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New Program Day 15: Mastery Experience

Discussion in 'General Discussion Subforum' started by Alan Gordon LCSW, Jul 26, 2017.

  1. Alan Gordon LCSW

    Alan Gordon LCSW TMS Therapist

    Day 15: Mastery Experience

    Think back to the first time you rode a bike without training wheels. The bike wobbles, and you fall. Tentatively, you try again, and you fall again. Over and over you fall, as your confidence starts to wane.

    Then, suddenly, it clicks. You’ve learned how to balance your body, you've learned how to lean in to turns…it just makes sense. You feel fantastic. Within two weeks, you’re doing wheelies and riding with no hands.

    You may have heard the term, “Confidence leads to success,” but often, it’s success that leads to confidence. Empowerment isn’t something we either have or don’t have, it’s something that we can build.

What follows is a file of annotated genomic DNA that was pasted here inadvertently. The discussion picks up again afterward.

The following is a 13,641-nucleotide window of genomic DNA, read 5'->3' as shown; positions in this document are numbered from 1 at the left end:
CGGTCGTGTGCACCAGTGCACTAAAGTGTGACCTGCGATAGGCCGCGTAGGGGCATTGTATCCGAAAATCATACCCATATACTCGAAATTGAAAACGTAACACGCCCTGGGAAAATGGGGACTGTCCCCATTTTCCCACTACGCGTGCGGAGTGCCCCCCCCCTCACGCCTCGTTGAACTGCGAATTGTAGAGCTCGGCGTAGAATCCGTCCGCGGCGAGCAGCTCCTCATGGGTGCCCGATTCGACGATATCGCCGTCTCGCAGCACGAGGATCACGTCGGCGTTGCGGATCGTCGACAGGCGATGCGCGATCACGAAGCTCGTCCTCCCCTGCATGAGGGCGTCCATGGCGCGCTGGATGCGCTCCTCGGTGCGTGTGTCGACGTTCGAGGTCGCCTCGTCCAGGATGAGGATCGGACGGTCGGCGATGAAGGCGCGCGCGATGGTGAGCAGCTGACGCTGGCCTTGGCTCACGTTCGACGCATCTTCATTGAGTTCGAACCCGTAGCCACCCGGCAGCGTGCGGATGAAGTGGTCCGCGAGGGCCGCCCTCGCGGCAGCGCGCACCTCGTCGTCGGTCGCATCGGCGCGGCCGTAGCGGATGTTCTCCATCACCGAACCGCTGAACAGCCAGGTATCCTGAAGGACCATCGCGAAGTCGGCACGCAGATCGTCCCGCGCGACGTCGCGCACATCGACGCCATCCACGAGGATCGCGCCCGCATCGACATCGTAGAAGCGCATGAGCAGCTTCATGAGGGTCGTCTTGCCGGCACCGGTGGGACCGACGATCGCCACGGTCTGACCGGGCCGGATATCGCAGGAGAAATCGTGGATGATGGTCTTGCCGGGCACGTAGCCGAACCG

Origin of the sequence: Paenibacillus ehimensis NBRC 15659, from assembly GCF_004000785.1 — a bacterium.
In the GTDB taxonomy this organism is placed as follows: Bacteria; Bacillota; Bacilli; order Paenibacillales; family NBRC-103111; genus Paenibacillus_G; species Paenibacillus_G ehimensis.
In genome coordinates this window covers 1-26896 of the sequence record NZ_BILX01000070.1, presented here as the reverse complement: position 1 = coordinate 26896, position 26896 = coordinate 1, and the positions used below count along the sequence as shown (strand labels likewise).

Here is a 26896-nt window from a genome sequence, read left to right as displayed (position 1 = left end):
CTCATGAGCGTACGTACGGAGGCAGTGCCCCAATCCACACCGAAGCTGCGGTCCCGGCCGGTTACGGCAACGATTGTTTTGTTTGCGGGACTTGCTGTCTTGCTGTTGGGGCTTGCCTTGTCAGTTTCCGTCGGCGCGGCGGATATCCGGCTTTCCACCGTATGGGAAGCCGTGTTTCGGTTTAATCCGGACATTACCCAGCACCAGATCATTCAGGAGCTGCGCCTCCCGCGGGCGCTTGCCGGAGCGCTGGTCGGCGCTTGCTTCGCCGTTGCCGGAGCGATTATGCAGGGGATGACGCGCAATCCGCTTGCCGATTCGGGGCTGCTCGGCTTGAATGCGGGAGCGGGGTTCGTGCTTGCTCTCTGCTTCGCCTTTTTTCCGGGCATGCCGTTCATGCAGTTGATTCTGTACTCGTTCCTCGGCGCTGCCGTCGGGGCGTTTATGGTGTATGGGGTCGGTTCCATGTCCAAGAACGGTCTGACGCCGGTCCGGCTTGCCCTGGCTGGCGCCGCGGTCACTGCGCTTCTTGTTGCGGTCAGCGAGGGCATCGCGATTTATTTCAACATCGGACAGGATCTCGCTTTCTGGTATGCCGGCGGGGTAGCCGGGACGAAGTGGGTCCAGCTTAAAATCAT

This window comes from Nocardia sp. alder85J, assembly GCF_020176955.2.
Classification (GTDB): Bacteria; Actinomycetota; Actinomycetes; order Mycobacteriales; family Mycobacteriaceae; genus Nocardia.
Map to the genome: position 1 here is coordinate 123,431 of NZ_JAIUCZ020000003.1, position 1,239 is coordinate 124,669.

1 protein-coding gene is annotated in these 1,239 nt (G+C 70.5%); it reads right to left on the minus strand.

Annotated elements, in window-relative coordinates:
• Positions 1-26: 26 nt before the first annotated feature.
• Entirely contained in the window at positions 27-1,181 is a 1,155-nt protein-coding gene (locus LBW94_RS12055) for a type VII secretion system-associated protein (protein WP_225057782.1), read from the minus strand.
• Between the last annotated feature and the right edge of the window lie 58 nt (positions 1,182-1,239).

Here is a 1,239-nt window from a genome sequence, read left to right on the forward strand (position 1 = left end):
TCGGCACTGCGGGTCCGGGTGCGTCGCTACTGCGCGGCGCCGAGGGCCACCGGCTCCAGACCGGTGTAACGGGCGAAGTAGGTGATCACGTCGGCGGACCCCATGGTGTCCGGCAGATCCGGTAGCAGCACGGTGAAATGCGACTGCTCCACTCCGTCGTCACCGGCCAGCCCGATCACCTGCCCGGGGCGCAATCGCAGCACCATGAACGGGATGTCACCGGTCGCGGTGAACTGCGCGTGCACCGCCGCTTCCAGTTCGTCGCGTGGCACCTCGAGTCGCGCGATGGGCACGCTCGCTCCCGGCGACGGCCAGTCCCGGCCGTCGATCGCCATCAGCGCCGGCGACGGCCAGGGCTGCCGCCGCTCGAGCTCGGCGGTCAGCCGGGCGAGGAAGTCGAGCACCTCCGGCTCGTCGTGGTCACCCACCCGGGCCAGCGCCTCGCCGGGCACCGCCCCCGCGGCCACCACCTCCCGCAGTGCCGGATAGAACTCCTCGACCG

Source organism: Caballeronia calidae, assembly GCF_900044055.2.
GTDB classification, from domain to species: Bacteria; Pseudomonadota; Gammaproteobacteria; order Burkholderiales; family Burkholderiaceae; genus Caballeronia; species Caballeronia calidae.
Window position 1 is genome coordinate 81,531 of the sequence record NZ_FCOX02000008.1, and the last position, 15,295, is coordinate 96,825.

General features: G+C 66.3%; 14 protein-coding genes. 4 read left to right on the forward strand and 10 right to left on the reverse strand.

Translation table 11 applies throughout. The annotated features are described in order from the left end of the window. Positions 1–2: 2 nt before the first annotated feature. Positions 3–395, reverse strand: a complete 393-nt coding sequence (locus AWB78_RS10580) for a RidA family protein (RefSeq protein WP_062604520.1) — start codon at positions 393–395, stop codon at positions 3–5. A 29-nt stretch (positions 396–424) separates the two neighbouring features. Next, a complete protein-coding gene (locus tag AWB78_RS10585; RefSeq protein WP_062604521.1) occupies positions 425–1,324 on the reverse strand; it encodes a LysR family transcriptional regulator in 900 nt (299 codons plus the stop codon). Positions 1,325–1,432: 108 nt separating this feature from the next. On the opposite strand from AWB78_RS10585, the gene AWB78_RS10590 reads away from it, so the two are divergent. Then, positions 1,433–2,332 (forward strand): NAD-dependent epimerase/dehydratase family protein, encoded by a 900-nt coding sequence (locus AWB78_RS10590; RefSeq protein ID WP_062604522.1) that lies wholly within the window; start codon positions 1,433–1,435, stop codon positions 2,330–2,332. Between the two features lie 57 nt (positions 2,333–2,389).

The Building Blocks of Empowerment

    By giving ourselves the experience of successfully achieving tasks, we're able to develop a sense of empowerment. Cognitive psychologist Albert Bandura called this, "mastery experience."

    My favorite example of mastery experience comes from Dead Poet Society:


    Evolutionarily, we’ve been wired to use past experiences to try to predict future events. Essentially our brains think, “What you’ve gotten is what you’ll get.”

    When we repeatedly experience failure, we come to anticipate failure. This cycle naturally leads to a feeling of disempowerment. On the flip side, when we experience success, our brains come to expect success. We begin to believe that we’re capable, competent, and strong.

    Generating Momentum

    In the 2004 American League Championship Series, the Boston Red Sox were down 3 games to 0 against the New York Yankees.

    In the fourth game, the Red Sox found themselves down by a run in the ninth inning, facing the best pitcher in baseball. Not even the most optimistic Red Sox fan thought they had a chance to win the series.